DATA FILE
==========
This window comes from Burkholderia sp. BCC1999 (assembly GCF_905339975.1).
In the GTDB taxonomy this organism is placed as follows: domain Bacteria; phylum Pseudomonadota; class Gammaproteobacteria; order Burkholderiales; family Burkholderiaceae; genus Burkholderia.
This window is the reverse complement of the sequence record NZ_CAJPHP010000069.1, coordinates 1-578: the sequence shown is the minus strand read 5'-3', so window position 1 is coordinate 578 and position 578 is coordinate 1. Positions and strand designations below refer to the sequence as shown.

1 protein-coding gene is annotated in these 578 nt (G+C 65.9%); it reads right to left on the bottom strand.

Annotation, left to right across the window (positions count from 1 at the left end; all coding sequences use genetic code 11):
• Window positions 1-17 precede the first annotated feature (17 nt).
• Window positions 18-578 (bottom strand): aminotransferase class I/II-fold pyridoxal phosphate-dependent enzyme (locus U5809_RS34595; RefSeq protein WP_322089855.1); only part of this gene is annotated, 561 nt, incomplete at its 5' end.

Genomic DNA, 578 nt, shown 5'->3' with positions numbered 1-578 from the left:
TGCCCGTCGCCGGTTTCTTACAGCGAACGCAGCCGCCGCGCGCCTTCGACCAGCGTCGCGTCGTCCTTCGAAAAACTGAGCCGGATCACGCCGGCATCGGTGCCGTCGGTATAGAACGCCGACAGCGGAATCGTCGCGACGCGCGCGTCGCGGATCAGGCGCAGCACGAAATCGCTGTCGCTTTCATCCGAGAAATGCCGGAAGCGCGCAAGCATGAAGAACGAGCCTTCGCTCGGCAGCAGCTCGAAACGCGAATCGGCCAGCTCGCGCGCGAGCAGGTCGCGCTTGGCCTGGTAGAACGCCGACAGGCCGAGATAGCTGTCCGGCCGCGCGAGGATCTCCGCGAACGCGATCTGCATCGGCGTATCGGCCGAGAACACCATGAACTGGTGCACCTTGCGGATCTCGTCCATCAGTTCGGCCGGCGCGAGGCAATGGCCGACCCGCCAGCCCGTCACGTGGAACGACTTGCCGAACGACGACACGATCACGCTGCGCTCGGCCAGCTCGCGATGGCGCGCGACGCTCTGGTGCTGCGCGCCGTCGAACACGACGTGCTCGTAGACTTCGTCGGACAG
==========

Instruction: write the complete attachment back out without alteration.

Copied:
This window comes from Burkholderia sp. BCC1999 (assembly GCF_905339975.1).
In the GTDB taxonomy this organism is placed as follows: domain Bacteria; phylum Pseudomonadota; class Gammaproteobacteria; order Burkholderiales; family Burkholderiaceae; genus Burkholderia.
This window is the reverse complement of the sequence record NZ_CAJPHP010000069.1, coordinates 1-578: the sequence shown is the minus strand read 5'-3', so window position 1 is coordinate 578 and position 578 is coordinate 1. Positions and strand designations below refer to the sequence as shown.

1 protein-coding gene is annotated in these 578 nt (G+C 65.9%); it reads right to left on the bottom strand.

Annotation, left to right across the window (positions count from 1 at the left end; all coding sequences use genetic code 11):
• Window positions 1-17 precede the first annotated feature (17 nt).
• Window positions 18-578 (bottom strand): aminotransferase class I/II-fold pyridoxal phosphate-dependent enzyme (locus U5809_RS34595; RefSeq protein WP_322089855.1); only part of this gene is annotated, 561 nt, incomplete at its 5' end.

Genomic DNA, 578 nt, shown 5'->3' with positions numbered 1-578 from the left:
TGCCCGTCGCCGGTTTCTTACAGCGAACGCAGCCGCCGCGCGCCTTCGACCAGCGTCGCGTCGTCCTTCGAAAAACTGAGCCGGATCACGCCGGCATCGGTGCCGTCGGTATAGAACGCCGACAGCGGAATCGTCGCGACGCGCGCGTCGCGGATCAGGCGCAGCACGAAATCGCTGTCGCTTTCATCCGAGAAATGCCGGAAGCGCGCAAGCATGAAGAACGAGCCTTCGCTCGGCAGCAGCTCGAAACGCGAATCGGCCAGCTCGCGCGCGAGCAGGTCGCGCTTGGCCTGGTAGAACGCCGACAGGCCGAGATAGCTGTCCGGCCGCGCGAGGATCTCCGCGAACGCGATCTGCATCGGCGTATCGGCCGAGAACACCATGAACTGGTGCACCTTGCGGATCTCGTCCATCAGTTCGGCCGGCGCGAGGCAATGGCCGACCCGCCAGCCCGTCACGTGGAACGACTTGCCGAACGACGACACGATCACGCTGCGCTCGGCCAGCTCGCGATGGCGCGCGACGCTCTGGTGCTGCGCGCCGTCGAACACGACGTGCTCGTAGACTTCGTCGGACAG